Tribal members shouldn’t need state permits to fish in Metlakatla’s traditional waters, lawsuit argues

A 32=foot gilnetter sails in blue waters next to green spruce-covered mountains.
The 32-foot gillnetter F/V Deja Vu sails on Aug. 3 near Metlakatla. Metlakatla’s tribal government recently sued Gov. Mike Dunleavy over the tribe’s right to fish in waters outside the boundaries of the state’s only Native reservation. (Photo courtesy of Johon Atkinson)

Metlakatla Indian Community is suing Gov. Mike Dunleavy and senior state officials over fishing rights. The state’s sole Native reservation says the commercial fishing permit system unfairly prevents local fishermen from harvesting on their traditional fishing grounds — a right that Metlakatla says is guaranteed to the tribe by Congress.

The tribe of Metlakatla is asking a federal judge to prevent the state from requiring commercial fishing permits for tribal members.

The people of Metlakatla have called Annette Island home since the late 19th century. That’s when roughly 820 Tsimshian people migrated from coastal British Columbia to the then-uninhabited islands south of Ketchikan with an Anglican missionary.

But they weren’t just after land for a settlement.

“The Annette Islands would have been worthless without access to fish and its adjacent fisheries,” attorneys for Metlakatla wrote in a lawsuit filed August 7 in federal court.

In 1891, Congress established the Annette Islands Reserve as a permanent, self-sustaining home for Metlakatla’s people. But today’s Metlakatla mayor, Reginald Atkinson, said that in the early 20th century, community members faced a threat from outside fishermen.

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“More and more seiners and harvesters came close into our waters,” Atkinson said in a phone interview.

So in 1916, federal authorities set aside waters within 3,000 feet of shore exclusively for the people of Metlakatla — “to keep those encroachers out, and not keep us in,” Atkinson said.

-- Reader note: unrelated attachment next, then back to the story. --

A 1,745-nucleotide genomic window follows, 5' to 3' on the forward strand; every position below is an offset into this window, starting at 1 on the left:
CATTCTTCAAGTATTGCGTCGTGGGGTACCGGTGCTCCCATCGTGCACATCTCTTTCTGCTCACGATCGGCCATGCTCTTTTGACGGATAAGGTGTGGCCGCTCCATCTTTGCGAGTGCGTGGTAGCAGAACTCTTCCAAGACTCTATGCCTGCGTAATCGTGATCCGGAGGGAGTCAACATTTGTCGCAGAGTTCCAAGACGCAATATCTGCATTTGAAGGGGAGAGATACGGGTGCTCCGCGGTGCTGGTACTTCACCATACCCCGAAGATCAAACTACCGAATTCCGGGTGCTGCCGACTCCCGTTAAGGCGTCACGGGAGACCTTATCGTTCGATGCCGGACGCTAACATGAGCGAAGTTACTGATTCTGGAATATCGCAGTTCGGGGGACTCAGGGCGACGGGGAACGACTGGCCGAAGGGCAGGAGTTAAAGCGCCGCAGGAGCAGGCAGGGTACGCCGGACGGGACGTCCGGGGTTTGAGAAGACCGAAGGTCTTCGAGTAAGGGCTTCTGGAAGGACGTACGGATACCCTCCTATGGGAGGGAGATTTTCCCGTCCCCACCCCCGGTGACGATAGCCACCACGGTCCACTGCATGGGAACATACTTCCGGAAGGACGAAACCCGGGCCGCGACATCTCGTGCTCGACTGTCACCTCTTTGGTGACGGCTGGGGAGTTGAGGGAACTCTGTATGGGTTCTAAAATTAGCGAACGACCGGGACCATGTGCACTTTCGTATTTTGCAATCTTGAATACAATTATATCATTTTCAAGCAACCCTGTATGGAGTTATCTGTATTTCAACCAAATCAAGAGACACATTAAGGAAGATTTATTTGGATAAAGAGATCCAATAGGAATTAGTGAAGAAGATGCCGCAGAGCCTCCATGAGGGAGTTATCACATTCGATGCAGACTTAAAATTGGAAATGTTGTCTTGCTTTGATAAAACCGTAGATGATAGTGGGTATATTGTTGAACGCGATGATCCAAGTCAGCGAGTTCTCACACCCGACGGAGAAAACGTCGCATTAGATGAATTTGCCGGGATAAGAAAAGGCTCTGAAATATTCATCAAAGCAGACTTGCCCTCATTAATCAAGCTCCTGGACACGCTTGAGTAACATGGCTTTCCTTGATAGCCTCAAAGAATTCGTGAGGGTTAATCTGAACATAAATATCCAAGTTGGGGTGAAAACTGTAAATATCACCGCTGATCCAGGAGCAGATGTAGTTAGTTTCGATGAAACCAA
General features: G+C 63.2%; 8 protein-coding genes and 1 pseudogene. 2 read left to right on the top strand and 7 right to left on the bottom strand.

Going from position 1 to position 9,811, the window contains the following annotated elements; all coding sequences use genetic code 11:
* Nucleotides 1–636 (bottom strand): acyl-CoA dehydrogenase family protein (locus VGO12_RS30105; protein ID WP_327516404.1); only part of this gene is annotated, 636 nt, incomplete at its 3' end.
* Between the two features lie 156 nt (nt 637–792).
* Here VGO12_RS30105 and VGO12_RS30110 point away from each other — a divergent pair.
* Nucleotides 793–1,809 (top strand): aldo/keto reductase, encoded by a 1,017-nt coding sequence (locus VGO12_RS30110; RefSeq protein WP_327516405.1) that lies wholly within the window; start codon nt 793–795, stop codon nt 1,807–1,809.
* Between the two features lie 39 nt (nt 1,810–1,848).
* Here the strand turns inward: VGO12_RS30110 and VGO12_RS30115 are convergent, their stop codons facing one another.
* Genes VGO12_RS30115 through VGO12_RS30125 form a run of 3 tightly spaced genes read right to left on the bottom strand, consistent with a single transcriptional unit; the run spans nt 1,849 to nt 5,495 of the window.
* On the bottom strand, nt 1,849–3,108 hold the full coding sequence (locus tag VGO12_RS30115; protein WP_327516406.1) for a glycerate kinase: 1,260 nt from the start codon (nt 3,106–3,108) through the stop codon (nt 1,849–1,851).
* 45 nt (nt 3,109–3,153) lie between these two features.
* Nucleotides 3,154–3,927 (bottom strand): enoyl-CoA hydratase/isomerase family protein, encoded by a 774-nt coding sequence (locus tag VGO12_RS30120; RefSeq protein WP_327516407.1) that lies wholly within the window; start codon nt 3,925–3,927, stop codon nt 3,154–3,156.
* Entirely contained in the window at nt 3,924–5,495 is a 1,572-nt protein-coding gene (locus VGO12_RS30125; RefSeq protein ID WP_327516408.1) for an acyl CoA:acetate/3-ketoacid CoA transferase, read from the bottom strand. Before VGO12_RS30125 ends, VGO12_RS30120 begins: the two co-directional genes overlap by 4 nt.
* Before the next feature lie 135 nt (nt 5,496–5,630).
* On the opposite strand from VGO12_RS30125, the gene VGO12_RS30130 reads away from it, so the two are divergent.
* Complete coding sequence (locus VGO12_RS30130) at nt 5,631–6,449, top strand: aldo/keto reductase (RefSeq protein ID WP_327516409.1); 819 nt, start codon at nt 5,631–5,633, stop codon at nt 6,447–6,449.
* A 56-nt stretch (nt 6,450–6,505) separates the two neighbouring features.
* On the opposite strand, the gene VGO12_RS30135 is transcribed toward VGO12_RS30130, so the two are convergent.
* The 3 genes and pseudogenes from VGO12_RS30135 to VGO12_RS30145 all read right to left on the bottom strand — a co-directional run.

Atkinson emphasized that point. While only Metlakatkla residents were allowed to fish within the 3,000-foot boundary, local fishermen weren’t limited to those waters. Salmon runs are unpredictable — in any given season, argues the lawsuit, fish may avoid Metlakatla’s close-in waters even if they’re plentiful outside the community’s boundary.

So Atkinson says they continued to fish outside the boundary, in state waters generally within a day’s travel of Metlakatla. Some of that salmon went for commercial processing at the community’s fish plant, and some of the catch served as the community’s self-sustaining food supply.

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But things changed in the 1970s as the state faced historically low salmon returns. In 1972, Alaska voters amended the state’s constitution to allow authorities to restrict access to state fisheries.

That paved the way for the statewide “limited entry” system that remains in effect today — to prevent overharvesting, state authorities issue a limited number of permits for commercial fishing.